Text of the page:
Taking Off Toward Decarbonized Air Travel 🛫
Spoiler: air travel emits tons of CO2. But what if we already have a solution ready to be scaled? Read about this exciting startup and more in this week’s edition of Pique Behind the Curtain.
— Written by Shayna Berglas
Modern aviation makes up 2.7% of global CO2 emissions, but experts expect that number to grow anywhere from 300-700% by 2050. While planes become more efficient with each new model, growing demand for flights is outpacing those advancements. In order to reach our targets of limiting atmospheric warming by 1.5 degrees Celsius, we need to decarbonize the industry quickly.
Heart Aerospace is a startup founded by aviation aficionado and MIT graduate Anders Forster. The startup’s electric planes could help companies achieve promises to cut emissions and make shorter plane routes financially feasible by minimizing fuel and maintenance costs. They’re flying towards an electrified future - and they’ll be ready to take off as soon as 2028.
Watch our micro-documentary on Heart Aerospace here.
The New Face of Climate Denial
Delay is the new deny.
If we’re talking about climate change, that is. In Glasgow at last year’s U.N. climate summit, world leaders promised to halt deforestation, phase out fossil fuel subsidies and offer up more climate aid. But the follow-through has been… lacking.
For example, on the topic of curbing greenhouse gas emissions, only 24 nations have made good on their promises from COP26 to revisit and strengthen their climate pledges. That’s not enough to limit atmospheric warming to 1.5 C. The number ends up being closer to 2.5 C, which is an improvement over last year’s predictions. And that improvement matters.
Countries like Australia and Indonesia have set more ambitious targets for curbing emissions. The United States has passed the Inflation Reduction Act which includes $369 billion in funding to tackle climate change and brings us closer to Biden’s goal of cutting climate pollution in half from 2005 levels by 2030.
I’m of the mind that at this point, any individual, organization, or nation delaying action is in denial about the severity of apathy’s consequences when it comes to climate. We aren’t at the scale and pace of emissions reductions required to hit our global target. Despite this, there have been promising strides made. Recognizing, celebrating, and leaning into those successes is our best chance at protecting our planet and its people.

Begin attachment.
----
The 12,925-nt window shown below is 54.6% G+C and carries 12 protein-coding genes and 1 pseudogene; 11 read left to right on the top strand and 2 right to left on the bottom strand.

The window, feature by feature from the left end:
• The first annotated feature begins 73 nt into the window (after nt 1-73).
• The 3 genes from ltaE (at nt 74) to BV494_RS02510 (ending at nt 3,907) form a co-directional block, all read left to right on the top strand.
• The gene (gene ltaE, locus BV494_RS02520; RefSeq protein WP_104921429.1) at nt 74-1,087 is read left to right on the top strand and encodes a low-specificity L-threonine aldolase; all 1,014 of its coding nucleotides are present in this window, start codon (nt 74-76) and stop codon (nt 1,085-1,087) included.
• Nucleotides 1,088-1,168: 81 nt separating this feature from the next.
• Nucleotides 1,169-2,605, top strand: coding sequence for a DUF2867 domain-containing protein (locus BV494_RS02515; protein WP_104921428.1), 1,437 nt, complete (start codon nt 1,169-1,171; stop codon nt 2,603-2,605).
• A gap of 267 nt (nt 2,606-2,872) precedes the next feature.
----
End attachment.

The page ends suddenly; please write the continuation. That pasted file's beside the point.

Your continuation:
Good Climate News! 🌍
Three organizations in the state of Massachusetts will receive more than $4 million to restore salt marshes and increase coastal resilience. The check was written by the public-private National Coastal Resilience Fund as a part of more than $136 million for 88 projects across the country.
Coastal areas are particularly vulnerable to the effects of climate change. Sea-level rise and heavy storms can cause erosion and flooding, as well as loss of natural habitat and biodiversity. However, a green infrastructure approach can reduce these effects. This includes using plants, reefs, sand, and other natural barriers to strengthen and maintain a shoreline’s natural processes.
In Massachusetts, there are 45,000 acres of salt marsh providing wildlife habitat, buffering coastal infrastructure from storm surges, and storing tons of carbon in dense peaty soil - about 41% of which has been lost since 1977 due to human activities.
While some climate-related challenges will require years of research and development to solve, there are actions we can take today to help increase coastal resilience. That’s exactly what the National Coastal Resilience Fund is financing. So far, they’ve restored about 500 acres of marshland - and they’re ready to scale up!
What We’re Watching 🎥, Reading 📚, and Listening to 🎧
Searching for more positive and informative climate content? Look no further!
In Case You Missed It 🔍
Understanding how written law plays into the effectiveness of climate policy is an important part of crafting more effective action plans to save the planet. Click play to learn more!
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